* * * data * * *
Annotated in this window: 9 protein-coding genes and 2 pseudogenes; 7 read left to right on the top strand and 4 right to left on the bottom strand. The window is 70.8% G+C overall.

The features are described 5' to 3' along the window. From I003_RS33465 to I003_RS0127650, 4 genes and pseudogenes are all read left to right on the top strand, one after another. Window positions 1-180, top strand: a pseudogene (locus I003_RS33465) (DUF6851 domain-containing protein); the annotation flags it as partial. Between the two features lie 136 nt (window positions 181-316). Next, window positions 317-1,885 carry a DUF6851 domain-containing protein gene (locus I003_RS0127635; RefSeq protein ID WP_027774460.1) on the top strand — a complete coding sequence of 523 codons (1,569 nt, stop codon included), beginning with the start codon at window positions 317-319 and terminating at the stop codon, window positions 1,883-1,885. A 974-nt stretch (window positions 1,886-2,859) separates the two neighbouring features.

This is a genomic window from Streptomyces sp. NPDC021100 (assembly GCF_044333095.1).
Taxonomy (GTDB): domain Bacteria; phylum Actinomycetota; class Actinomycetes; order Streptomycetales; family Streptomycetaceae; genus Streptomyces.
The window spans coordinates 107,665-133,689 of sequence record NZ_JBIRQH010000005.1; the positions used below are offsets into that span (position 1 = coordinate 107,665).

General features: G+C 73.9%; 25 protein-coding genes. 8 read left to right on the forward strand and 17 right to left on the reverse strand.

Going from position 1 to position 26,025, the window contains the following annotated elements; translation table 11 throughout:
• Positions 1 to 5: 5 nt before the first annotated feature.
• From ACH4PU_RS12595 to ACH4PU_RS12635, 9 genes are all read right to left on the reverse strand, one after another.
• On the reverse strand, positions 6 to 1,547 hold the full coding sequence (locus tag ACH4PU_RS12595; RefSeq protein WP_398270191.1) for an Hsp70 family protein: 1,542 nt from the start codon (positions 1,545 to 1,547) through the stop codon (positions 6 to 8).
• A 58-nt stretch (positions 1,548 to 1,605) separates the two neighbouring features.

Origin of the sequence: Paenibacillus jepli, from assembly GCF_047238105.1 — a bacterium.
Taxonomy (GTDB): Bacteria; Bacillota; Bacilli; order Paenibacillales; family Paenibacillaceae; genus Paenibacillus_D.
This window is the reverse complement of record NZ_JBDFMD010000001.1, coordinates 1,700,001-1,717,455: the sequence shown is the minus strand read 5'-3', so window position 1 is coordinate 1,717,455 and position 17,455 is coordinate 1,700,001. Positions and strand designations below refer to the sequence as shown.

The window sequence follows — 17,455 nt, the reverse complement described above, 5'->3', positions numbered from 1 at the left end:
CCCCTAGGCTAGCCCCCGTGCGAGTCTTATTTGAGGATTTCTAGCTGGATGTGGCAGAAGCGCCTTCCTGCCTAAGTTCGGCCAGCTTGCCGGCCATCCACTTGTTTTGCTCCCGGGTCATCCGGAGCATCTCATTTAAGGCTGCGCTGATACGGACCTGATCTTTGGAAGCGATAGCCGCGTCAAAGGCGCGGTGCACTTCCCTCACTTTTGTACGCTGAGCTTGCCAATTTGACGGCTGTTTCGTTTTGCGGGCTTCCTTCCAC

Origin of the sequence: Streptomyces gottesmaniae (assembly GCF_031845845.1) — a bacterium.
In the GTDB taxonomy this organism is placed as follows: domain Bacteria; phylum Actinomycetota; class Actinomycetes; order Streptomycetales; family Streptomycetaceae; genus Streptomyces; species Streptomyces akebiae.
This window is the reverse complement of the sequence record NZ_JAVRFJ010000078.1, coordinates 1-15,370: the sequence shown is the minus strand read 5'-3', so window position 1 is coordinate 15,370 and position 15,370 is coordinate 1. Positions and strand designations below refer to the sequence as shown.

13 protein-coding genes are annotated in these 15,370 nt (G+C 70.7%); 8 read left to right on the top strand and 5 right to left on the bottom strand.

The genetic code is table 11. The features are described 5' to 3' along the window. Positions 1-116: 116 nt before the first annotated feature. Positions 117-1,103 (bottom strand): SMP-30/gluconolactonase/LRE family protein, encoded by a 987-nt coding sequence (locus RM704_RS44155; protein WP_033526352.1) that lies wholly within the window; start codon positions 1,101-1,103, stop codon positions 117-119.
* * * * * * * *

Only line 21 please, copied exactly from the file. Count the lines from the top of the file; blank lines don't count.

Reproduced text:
The genetic code is table 11. The features are described 5' to 3' along the window. Positions 1-116: 116 nt before the first annotated feature. Positions 117-1,103 (bottom strand): SMP-30/gluconolactonase/LRE family protein, encoded by a 987-nt coding sequence (locus RM704_RS44155; protein WP_033526352.1) that lies wholly within the window; start codon positions 1,101-1,103, stop codon positions 117-119.